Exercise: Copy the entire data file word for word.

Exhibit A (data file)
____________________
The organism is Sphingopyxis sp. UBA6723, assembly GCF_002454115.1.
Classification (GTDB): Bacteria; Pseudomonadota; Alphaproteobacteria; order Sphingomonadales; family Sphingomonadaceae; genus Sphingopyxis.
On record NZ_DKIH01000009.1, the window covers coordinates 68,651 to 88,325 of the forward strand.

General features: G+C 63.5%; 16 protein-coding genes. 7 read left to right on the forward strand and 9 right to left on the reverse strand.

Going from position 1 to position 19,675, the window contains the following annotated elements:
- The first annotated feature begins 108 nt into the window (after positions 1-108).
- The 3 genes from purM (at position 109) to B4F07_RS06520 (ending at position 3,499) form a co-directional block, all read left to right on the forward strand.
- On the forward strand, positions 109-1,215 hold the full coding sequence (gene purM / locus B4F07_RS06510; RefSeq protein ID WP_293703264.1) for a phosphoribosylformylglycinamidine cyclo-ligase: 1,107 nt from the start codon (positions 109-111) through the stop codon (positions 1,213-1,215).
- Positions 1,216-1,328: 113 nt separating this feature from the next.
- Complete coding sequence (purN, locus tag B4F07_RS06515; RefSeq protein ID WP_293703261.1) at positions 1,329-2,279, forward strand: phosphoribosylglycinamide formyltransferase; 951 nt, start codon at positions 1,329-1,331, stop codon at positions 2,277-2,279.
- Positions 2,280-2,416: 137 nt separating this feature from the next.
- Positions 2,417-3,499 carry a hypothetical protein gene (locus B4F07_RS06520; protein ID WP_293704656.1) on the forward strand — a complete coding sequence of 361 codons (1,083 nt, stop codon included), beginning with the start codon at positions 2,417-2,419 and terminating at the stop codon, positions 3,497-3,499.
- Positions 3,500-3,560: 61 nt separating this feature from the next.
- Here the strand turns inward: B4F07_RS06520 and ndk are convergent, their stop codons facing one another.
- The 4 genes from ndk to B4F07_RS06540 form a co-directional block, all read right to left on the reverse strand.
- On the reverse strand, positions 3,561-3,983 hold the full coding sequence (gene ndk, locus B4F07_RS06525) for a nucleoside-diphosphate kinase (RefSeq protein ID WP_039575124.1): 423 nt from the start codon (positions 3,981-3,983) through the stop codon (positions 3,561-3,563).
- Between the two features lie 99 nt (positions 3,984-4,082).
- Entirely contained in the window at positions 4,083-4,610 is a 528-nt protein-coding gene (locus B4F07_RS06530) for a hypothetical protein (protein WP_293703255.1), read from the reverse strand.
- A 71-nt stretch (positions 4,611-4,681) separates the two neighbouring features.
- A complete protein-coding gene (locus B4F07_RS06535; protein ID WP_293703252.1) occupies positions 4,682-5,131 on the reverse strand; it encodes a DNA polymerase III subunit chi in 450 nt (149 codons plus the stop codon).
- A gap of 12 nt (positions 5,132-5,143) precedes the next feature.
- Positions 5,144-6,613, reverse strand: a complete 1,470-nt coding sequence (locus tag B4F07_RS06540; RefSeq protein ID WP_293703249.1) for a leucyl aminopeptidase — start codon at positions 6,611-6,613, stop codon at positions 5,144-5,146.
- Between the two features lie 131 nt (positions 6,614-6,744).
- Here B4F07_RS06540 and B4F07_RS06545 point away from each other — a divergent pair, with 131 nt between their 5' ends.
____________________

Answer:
The organism is Sphingopyxis sp. UBA6723, assembly GCF_002454115.1.
Classification (GTDB): Bacteria; Pseudomonadota; Alphaproteobacteria; order Sphingomonadales; family Sphingomonadaceae; genus Sphingopyxis.
On record NZ_DKIH01000009.1, the window covers coordinates 68,651 to 88,325 of the forward strand.

General features: G+C 63.5%; 16 protein-coding genes. 7 read left to right on the forward strand and 9 right to left on the reverse strand.

Going from position 1 to position 19,675, the window contains the following annotated elements:
- The first annotated feature begins 108 nt into the window (after positions 1-108).
- The 3 genes from purM (at position 109) to B4F07_RS06520 (ending at position 3,499) form a co-directional block, all read left to right on the forward strand.
- On the forward strand, positions 109-1,215 hold the full coding sequence (gene purM / locus B4F07_RS06510; RefSeq protein ID WP_293703264.1) for a phosphoribosylformylglycinamidine cyclo-ligase: 1,107 nt from the start codon (positions 109-111) through the stop codon (positions 1,213-1,215).
- Positions 1,216-1,328: 113 nt separating this feature from the next.
- Complete coding sequence (purN, locus tag B4F07_RS06515; RefSeq protein ID WP_293703261.1) at positions 1,329-2,279, forward strand: phosphoribosylglycinamide formyltransferase; 951 nt, start codon at positions 1,329-1,331, stop codon at positions 2,277-2,279.
- Positions 2,280-2,416: 137 nt separating this feature from the next.
- Positions 2,417-3,499 carry a hypothetical protein gene (locus B4F07_RS06520; protein ID WP_293704656.1) on the forward strand — a complete coding sequence of 361 codons (1,083 nt, stop codon included), beginning with the start codon at positions 2,417-2,419 and terminating at the stop codon, positions 3,497-3,499.
- Positions 3,500-3,560: 61 nt separating this feature from the next.
- Here the strand turns inward: B4F07_RS06520 and ndk are convergent, their stop codons facing one another.
- The 4 genes from ndk to B4F07_RS06540 form a co-directional block, all read right to left on the reverse strand.
- On the reverse strand, positions 3,561-3,983 hold the full coding sequence (gene ndk, locus B4F07_RS06525) for a nucleoside-diphosphate kinase (RefSeq protein ID WP_039575124.1): 423 nt from the start codon (positions 3,981-3,983) through the stop codon (positions 3,561-3,563).
- Between the two features lie 99 nt (positions 3,984-4,082).
- Entirely contained in the window at positions 4,083-4,610 is a 528-nt protein-coding gene (locus B4F07_RS06530) for a hypothetical protein (protein WP_293703255.1), read from the reverse strand.
- A 71-nt stretch (positions 4,611-4,681) separates the two neighbouring features.
- A complete protein-coding gene (locus B4F07_RS06535; protein ID WP_293703252.1) occupies positions 4,682-5,131 on the reverse strand; it encodes a DNA polymerase III subunit chi in 450 nt (149 codons plus the stop codon).
- A gap of 12 nt (positions 5,132-5,143) precedes the next feature.
- Positions 5,144-6,613, reverse strand: a complete 1,470-nt coding sequence (locus tag B4F07_RS06540; RefSeq protein ID WP_293703249.1) for a leucyl aminopeptidase — start codon at positions 6,611-6,613, stop codon at positions 5,144-5,146.
- Between the two features lie 131 nt (positions 6,614-6,744).
- Here B4F07_RS06540 and B4F07_RS06545 point away from each other — a divergent pair, with 131 nt between their 5' ends.